According to an article written by Nilu “Dooraven” Kulasingham & Jacob “Brayll” Wolf on theScore eSports, three members of former TSM Darkness, mid laner Arcsecond, top laner Big Ol’ Ron, and support Indivisible, are pursuing legal actions and a huge uproar across the board. According to Arcsecond, TSM unlawfully terminated the team’s contracts, failed to provide services in the contract, as well as violating many clauses in said contracts. In other words, TSM did not provide the proper support for their challenger team and it led to this big debacle.

This type of issue can all be summed up in an interesting quote given by a source close to TSM Darkness:

“You could make the comparison or analogy for organizational support with someone getting a pet puppy dog.  

When someone is looking to get a puppy, and they take the necessary steps to make sure they’re making an informed decision, which could lead to not getting a puppy as much as getting one, this creates for a much better experience overall.

Owners to some degree, choosing to get a puppy, will have more information to build a care plan around and for that puppy. That puppy can then flourish and grow in a positive environment. If any issues arise, they can handle them properly and with knowledge of how it will affect the puppy.   

Not taking the steps to gather information prior to getting a puppy, ensures it can grow and mature incorrectly. Leaving said dog to its own devices and expecting that puppy to be the best puppy they could be, can be considered the bad side of this coin.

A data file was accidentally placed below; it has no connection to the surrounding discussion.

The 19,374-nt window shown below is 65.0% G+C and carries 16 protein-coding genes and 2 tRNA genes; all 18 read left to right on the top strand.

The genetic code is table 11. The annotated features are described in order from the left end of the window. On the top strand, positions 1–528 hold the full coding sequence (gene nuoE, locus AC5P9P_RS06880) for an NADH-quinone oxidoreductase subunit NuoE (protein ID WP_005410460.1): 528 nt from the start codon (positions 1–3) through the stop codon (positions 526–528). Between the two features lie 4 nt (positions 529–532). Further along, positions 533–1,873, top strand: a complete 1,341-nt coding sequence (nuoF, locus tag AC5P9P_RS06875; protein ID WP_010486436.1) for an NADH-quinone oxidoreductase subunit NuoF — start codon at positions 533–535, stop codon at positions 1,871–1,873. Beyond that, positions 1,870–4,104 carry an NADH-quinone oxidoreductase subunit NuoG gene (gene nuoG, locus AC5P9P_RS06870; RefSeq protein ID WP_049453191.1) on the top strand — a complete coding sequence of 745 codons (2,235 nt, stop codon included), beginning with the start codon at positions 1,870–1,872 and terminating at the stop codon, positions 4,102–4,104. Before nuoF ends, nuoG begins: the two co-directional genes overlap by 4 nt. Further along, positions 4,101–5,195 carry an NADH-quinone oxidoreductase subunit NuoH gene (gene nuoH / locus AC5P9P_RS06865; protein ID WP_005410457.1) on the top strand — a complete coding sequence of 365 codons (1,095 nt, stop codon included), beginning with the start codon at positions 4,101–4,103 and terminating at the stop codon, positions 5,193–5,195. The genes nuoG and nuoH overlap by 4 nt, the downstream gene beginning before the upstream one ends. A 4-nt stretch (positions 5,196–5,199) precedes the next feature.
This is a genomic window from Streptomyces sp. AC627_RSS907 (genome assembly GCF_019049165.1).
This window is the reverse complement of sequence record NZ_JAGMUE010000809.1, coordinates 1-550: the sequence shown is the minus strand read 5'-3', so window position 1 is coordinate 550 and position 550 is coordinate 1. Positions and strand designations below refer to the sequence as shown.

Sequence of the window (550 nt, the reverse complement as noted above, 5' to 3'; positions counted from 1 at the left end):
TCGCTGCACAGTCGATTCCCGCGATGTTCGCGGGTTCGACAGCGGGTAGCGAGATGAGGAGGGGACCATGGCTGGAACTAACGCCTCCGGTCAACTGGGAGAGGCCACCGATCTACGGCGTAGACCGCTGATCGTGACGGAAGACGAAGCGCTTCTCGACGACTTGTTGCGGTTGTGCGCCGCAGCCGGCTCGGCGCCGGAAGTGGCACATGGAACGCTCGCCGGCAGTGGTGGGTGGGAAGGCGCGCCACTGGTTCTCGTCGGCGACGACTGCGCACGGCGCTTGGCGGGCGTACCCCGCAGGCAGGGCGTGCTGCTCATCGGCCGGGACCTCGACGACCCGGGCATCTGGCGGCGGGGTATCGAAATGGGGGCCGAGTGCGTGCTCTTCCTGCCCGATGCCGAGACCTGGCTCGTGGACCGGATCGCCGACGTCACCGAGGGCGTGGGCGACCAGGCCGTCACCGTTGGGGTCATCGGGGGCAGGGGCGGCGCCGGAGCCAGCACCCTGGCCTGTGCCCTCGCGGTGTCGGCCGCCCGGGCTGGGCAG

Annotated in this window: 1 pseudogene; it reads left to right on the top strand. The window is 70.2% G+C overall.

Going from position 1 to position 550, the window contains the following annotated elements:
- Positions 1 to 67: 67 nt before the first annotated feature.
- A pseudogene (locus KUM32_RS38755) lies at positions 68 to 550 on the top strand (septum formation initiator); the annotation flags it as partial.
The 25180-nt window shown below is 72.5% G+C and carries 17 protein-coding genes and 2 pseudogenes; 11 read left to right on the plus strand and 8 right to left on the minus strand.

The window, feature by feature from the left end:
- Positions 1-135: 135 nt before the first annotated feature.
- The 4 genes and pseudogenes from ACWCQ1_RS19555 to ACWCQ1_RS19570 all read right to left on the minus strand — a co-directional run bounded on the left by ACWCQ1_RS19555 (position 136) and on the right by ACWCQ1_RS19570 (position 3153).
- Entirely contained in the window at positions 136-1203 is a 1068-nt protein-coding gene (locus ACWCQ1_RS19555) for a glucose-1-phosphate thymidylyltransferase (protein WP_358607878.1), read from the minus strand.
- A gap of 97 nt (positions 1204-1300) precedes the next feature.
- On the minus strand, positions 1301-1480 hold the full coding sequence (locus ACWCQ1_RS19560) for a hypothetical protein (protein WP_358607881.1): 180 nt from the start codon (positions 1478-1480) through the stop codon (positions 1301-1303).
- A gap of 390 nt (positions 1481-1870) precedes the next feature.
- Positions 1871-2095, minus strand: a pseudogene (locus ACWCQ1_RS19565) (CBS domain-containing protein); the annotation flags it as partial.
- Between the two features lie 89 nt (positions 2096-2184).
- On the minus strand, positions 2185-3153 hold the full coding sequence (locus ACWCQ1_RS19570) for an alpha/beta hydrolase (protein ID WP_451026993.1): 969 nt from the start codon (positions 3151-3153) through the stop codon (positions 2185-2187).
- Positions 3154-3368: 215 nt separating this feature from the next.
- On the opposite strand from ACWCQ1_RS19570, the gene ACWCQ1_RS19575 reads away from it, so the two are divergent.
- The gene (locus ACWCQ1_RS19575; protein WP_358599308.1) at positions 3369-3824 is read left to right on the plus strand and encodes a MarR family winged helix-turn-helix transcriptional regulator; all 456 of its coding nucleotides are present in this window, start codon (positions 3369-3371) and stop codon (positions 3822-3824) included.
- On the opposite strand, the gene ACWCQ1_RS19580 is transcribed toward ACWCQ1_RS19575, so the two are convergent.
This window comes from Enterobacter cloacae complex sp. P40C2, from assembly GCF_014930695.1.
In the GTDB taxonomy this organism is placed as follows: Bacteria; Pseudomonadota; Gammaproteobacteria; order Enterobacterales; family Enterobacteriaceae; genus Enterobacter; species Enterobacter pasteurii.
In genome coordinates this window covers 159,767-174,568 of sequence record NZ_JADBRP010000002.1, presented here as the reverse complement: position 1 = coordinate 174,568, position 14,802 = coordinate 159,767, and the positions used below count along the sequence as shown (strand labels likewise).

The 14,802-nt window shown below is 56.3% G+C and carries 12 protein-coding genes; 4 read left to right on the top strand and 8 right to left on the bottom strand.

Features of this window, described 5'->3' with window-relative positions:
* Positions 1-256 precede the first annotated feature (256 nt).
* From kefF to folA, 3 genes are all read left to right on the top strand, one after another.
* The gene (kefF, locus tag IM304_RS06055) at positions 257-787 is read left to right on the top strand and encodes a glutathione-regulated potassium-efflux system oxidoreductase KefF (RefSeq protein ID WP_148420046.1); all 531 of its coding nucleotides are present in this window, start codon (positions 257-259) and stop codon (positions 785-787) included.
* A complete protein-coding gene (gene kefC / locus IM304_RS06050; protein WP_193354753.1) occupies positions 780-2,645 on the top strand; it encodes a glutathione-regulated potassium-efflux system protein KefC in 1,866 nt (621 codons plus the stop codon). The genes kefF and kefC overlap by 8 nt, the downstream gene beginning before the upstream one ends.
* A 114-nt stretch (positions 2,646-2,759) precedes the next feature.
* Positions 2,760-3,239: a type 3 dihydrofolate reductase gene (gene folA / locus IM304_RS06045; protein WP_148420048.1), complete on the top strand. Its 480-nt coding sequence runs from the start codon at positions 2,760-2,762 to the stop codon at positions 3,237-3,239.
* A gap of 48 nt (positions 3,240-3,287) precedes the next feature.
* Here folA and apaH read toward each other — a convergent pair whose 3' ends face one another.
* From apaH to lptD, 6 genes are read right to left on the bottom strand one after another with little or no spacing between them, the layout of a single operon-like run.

When someone decides to get a puppy, they have to take responsibility for the good and bad that can follow, regardless of any outside circumstances. Once that puppy is in your care its your responsibility to do what you reasonably can for that puppy to cater to its good health. If you neglect and potentially take negligence of that puppy, you doing that puppy a disservice tremendously.”

Chris Badawi, owner of the Crumbzz and Alex Ich-led Challenger team Misfits, gave another spin on the issue as well:

“Honestly, I don’t think LCS teams should be able to sponsor or be associated with challenger teams. Although the argument exists that they help pump experience and resources into the challenger scene, in practice that is not always the case.  From what I have observed a potential pitfall of LCS team involvement is that LCS brands can exploit challenger teams as potential “cash cows” and invest minimal resources for the off-chance of an easy pay-day.  Players, mostly young and contractually naive, are easily seduced by big brands and probably attribute a greater meaning and value to associating themselves with big brands than is warranted.  

The association is essentially a sham – the rules dictating that should the challenger team succeed and qualify for the LCS, the team will necessarily have to be severed from their sponsored LCS brand.

Ever since Steve sold CA and created a market – I think other teams, with dollar signs in their eyes, will use their connections and allure to dominate challenger sponsorships and push out any potential non-endemic investors who would give more time, effort, energy and resources to the scene.  There are many independent and passionate investors out there who want to go all-in with a team rather than cash it out – they are simply shut-out due to their lack of access and the seemingly impenetrable influence of the current LCS owners.”

All in all, the Challenger Scene is not perfect, and has it’s issues. While they have just come to the limelight recently, they are not new. However, through the work and effort of all involved, we can work on the problems and go on to a better and fairer scene for all players.

Photo credit: Riot Games, theScore eSports, Team Coast